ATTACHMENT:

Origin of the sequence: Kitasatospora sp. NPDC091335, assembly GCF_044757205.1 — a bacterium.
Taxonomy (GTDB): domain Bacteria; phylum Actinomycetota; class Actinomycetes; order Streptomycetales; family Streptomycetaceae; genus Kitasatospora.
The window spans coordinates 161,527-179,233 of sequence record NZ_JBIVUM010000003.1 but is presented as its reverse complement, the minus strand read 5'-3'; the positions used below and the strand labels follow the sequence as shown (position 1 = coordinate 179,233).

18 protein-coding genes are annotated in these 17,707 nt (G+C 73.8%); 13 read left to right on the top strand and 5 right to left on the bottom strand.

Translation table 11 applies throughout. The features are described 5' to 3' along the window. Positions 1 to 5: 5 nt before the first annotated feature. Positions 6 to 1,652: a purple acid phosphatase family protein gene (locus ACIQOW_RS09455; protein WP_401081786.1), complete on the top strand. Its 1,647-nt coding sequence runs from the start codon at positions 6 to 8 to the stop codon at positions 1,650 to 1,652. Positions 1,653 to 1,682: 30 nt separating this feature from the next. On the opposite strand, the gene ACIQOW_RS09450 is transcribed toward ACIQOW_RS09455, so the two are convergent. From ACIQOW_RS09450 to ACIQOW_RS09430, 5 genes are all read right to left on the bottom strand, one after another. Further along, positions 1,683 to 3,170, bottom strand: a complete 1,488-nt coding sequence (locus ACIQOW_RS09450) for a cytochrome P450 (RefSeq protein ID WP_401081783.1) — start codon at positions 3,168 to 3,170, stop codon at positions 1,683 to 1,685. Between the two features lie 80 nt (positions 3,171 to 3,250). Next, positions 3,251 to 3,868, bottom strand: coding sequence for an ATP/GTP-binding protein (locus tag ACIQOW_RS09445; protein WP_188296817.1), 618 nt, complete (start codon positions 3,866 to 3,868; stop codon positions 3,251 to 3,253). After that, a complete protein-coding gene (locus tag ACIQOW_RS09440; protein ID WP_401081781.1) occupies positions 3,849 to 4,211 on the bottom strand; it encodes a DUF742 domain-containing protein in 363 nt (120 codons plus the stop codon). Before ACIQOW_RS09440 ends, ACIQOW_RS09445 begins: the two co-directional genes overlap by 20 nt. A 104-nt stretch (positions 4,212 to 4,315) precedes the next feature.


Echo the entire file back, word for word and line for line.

Origin of the sequence: Kitasatospora sp. NPDC091335, assembly GCF_044757205.1 — a bacterium.
Taxonomy (GTDB): domain Bacteria; phylum Actinomycetota; class Actinomycetes; order Streptomycetales; family Streptomycetaceae; genus Kitasatospora.
The window spans coordinates 161,527-179,233 of sequence record NZ_JBIVUM010000003.1 but is presented as its reverse complement, the minus strand read 5'-3'; the positions used below and the strand labels follow the sequence as shown (position 1 = coordinate 179,233).

18 protein-coding genes are annotated in these 17,707 nt (G+C 73.8%); 13 read left to right on the top strand and 5 right to left on the bottom strand.

Translation table 11 applies throughout. The features are described 5' to 3' along the window. Positions 1 to 5: 5 nt before the first annotated feature. Positions 6 to 1,652: a purple acid phosphatase family protein gene (locus ACIQOW_RS09455; protein WP_401081786.1), complete on the top strand. Its 1,647-nt coding sequence runs from the start codon at positions 6 to 8 to the stop codon at positions 1,650 to 1,652. Positions 1,653 to 1,682: 30 nt separating this feature from the next. On the opposite strand, the gene ACIQOW_RS09450 is transcribed toward ACIQOW_RS09455, so the two are convergent. From ACIQOW_RS09450 to ACIQOW_RS09430, 5 genes are all read right to left on the bottom strand, one after another. Further along, positions 1,683 to 3,170, bottom strand: a complete 1,488-nt coding sequence (locus ACIQOW_RS09450) for a cytochrome P450 (RefSeq protein ID WP_401081783.1) — start codon at positions 3,168 to 3,170, stop codon at positions 1,683 to 1,685. Between the two features lie 80 nt (positions 3,171 to 3,250). Next, positions 3,251 to 3,868, bottom strand: coding sequence for an ATP/GTP-binding protein (locus tag ACIQOW_RS09445; protein WP_188296817.1), 618 nt, complete (start codon positions 3,866 to 3,868; stop codon positions 3,251 to 3,253). After that, a complete protein-coding gene (locus tag ACIQOW_RS09440; protein ID WP_401081781.1) occupies positions 3,849 to 4,211 on the bottom strand; it encodes a DUF742 domain-containing protein in 363 nt (120 codons plus the stop codon). Before ACIQOW_RS09440 ends, ACIQOW_RS09445 begins: the two co-directional genes overlap by 20 nt. A 104-nt stretch (positions 4,212 to 4,315) precedes the next feature.